Why shopping locally matters

July 24, 2018

As El Pasoans, we all know the local chain Chico’s Tacos, who just happened to celebrate their 65th anniversary this past week.

 

Chico’s is one of the best examples of supporting local small businesses.

 

The more people visit and purchase from local businesses, the better experience for the consumer because owners know their community and can provide better customer service experiences, and the more city residents increase the economy of their local community.

 

Sure, nationally recognized stores and chains may provide some savings because they purchase in bulk from manufacturers and can transfer a little of their savings on to the consumer, and chain restaurants may serve faster if you want to eat and run, but what is lost is the tailoring to the wants and needs of our community.

 

El Paso might the fourth largest city in Texas and the 22nd largest city in the United States according to elpasoinfo.com, but it certainly does have that small-town feeling.

 

One of the best experiences I have had with visiting local was at a small, locally-owned tea and tonic shop in Washington D.C.

 

The shop was owned and run by a fifth generation Jamaican herbalist. She oversaw what the shop sold and essentially decided everything she wanted in the store and for her customers.

 

 My uncle, who is a regular, had a very cheery conversation with the owner that day and I observed that they had a connection on a personal level.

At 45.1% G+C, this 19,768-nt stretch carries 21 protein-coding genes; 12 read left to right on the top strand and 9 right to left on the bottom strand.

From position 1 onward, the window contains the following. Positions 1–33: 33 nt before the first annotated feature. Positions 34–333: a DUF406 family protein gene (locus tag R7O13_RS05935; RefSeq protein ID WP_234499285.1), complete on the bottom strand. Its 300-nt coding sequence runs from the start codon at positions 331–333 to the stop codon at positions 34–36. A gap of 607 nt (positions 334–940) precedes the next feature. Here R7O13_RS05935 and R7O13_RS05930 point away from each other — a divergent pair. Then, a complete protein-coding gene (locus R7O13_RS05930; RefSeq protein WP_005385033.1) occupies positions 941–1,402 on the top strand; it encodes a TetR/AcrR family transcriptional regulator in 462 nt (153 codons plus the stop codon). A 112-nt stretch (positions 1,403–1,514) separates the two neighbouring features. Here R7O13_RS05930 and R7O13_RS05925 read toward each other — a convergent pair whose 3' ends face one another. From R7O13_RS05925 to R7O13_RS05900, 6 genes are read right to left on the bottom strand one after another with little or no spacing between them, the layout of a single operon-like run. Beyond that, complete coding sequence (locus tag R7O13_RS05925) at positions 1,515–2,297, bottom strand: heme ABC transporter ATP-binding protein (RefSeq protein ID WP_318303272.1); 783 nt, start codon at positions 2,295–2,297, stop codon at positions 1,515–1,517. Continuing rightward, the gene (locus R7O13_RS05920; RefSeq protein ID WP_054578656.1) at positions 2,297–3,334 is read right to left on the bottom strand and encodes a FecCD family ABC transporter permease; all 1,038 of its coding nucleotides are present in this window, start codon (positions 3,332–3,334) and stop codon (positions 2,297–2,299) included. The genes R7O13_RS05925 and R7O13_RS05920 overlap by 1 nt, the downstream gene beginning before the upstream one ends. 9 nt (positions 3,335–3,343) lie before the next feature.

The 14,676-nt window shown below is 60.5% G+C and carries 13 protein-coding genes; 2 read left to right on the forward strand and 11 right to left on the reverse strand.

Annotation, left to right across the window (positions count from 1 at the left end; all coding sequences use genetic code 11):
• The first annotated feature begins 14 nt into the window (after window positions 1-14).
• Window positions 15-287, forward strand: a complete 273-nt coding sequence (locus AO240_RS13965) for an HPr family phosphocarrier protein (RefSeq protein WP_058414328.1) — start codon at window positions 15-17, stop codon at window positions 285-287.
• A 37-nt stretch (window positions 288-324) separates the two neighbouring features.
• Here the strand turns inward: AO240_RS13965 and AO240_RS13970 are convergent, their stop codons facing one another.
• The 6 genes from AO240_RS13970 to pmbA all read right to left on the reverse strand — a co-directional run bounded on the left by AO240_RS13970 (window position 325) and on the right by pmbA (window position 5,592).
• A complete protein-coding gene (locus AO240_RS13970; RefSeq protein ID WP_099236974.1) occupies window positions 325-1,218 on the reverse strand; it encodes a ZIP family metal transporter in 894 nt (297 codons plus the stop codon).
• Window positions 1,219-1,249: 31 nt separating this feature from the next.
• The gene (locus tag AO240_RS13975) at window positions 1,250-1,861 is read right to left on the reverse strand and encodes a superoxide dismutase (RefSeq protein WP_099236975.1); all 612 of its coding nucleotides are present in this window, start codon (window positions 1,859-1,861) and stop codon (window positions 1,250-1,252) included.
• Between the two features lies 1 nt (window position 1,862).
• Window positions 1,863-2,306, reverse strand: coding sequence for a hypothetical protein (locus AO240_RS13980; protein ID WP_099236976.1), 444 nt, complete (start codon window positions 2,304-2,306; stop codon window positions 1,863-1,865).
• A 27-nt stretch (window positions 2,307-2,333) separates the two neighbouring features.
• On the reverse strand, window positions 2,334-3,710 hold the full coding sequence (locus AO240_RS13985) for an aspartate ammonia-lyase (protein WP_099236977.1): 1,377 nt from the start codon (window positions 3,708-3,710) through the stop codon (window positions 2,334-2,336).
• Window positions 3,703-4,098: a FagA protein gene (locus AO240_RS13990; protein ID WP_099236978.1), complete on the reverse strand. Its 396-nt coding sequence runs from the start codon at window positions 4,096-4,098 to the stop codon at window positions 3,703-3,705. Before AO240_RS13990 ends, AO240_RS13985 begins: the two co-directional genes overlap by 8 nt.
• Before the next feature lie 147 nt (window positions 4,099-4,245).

The owner was not seeking to make the purchase pricey, she was only interested in giving us the best experience possible. 

 

That kind of person-to-person interaction was something I had never experienced at any Starbucks or other large chain coffee shops. 

 

A big reason I prefer and recommend going to local businesses is that they care. These independent businesses are interested in being the best they can be and offer a different kind of care. 

 

By shopping local, you help create jobs for teenagers or people who may have trouble finding work in other much larger chain stores that have many application requirements.

 

Not only does it help individuals by giving them jobs, it also helps the community’s economy because it keeps the money circulating in the area.

 

Having the money circulate through the community is called the multiplier effect.  Lastly, business ownership is a way that many people, including women and minorities, reach financial success.

 

My grandmother is a great example of this. She is a registered nurse and for many years she worked for large nationally owned hospitals.

 

About 12 years ago she took a leap of faith and started her own small business to help support her family. Due to the fact that she understands and knows her community, she has been able to grow and survive even when the economy has not been at its best. 

 

She has not only been able to take care of her family, but she has also been able to give back to the community in so many ways, including creating a small non-profit food pantry to help take care of elderly in our community. 

 

Make a commitment. Shop at and visit locally owned businesses and feel good about contributing to our community.

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